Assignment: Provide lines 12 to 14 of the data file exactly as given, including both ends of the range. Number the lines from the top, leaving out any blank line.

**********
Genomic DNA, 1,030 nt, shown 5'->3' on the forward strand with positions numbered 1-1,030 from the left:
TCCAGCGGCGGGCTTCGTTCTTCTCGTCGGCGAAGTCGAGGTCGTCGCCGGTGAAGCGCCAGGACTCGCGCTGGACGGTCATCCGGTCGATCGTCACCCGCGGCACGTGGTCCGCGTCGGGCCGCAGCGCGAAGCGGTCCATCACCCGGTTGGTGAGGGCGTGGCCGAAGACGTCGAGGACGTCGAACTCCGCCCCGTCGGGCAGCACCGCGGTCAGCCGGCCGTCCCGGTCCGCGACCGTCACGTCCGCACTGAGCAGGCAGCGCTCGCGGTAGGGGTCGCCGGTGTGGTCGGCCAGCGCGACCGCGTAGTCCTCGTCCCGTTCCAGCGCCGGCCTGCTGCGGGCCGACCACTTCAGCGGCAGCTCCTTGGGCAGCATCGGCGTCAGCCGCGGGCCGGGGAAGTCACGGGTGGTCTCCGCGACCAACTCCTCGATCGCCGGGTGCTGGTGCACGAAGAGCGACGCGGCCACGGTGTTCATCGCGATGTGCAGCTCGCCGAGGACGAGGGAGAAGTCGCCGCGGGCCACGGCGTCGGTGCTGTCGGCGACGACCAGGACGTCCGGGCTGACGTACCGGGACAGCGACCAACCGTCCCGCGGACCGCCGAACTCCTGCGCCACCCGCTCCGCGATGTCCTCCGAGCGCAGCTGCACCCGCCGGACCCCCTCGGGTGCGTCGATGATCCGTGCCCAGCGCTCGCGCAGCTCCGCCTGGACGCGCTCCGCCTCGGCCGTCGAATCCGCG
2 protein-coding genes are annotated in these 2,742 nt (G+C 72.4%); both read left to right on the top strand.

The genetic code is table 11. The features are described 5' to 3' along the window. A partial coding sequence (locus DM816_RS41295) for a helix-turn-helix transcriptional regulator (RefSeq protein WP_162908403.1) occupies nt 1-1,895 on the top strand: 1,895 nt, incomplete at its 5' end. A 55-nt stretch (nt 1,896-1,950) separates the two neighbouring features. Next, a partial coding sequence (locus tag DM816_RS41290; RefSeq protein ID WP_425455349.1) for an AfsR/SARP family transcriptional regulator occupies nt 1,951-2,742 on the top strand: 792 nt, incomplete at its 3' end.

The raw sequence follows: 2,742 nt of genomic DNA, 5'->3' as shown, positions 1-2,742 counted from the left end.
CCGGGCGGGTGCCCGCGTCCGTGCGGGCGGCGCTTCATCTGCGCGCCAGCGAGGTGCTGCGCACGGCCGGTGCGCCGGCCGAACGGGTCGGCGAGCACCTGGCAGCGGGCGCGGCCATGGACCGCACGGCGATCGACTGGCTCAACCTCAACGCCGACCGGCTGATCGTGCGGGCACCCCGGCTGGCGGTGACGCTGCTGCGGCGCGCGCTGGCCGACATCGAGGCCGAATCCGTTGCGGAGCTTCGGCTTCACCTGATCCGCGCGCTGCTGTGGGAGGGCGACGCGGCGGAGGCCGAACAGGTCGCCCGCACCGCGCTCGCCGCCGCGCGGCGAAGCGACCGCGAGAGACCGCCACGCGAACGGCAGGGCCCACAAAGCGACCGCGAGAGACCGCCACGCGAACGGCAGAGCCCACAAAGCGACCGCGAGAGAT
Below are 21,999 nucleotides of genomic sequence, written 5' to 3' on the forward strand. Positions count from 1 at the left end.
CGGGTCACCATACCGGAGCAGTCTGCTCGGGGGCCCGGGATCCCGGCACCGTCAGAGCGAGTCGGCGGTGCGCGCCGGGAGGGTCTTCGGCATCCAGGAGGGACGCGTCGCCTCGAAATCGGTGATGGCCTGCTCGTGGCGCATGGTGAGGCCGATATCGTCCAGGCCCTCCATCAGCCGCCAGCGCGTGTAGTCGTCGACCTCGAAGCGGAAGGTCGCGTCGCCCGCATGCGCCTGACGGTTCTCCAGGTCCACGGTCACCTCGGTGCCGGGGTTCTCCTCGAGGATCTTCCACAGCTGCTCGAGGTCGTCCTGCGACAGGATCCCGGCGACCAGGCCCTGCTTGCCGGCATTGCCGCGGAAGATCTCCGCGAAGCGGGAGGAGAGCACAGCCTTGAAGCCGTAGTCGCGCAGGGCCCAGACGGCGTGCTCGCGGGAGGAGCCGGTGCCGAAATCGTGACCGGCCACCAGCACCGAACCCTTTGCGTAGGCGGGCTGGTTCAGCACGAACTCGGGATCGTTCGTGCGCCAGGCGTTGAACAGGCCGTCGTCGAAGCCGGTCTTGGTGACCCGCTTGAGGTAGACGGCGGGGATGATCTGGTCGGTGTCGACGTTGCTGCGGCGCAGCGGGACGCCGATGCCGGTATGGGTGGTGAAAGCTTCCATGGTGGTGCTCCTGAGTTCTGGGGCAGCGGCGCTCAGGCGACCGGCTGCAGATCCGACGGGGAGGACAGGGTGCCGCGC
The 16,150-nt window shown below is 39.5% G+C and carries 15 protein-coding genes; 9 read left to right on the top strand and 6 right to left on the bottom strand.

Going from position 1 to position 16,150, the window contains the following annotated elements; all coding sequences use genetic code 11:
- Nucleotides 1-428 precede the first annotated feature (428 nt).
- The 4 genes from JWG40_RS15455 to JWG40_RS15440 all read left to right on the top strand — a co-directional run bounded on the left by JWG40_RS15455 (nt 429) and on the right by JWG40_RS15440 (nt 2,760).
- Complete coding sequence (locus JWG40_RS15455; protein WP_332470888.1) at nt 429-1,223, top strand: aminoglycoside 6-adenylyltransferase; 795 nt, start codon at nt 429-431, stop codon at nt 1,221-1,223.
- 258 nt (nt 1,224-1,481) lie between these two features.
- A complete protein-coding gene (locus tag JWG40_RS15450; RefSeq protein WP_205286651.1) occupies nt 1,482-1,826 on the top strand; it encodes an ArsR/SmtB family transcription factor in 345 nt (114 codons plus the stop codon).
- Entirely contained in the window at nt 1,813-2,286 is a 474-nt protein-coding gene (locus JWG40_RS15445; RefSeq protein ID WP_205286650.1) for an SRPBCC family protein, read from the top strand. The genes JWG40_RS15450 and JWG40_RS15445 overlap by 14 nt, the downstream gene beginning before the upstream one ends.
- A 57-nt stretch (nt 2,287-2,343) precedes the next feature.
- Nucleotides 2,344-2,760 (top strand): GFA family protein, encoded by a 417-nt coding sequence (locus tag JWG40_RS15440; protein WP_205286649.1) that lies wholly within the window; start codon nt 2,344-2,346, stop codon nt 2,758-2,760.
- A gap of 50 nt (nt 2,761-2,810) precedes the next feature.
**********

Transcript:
- The 4 genes from JWG40_RS15455 to JWG40_RS15440 all read left to right on the top strand — a co-directional run bounded on the left by JWG40_RS15455 (nt 429) and on the right by JWG40_RS15440 (nt 2,760).
- Complete coding sequence (locus JWG40_RS15455; protein WP_332470888.1) at nt 429-1,223, top strand: aminoglycoside 6-adenylyltransferase; 795 nt, start codon at nt 429-431, stop codon at nt 1,221-1,223.
- 258 nt (nt 1,224-1,481) lie between these two features.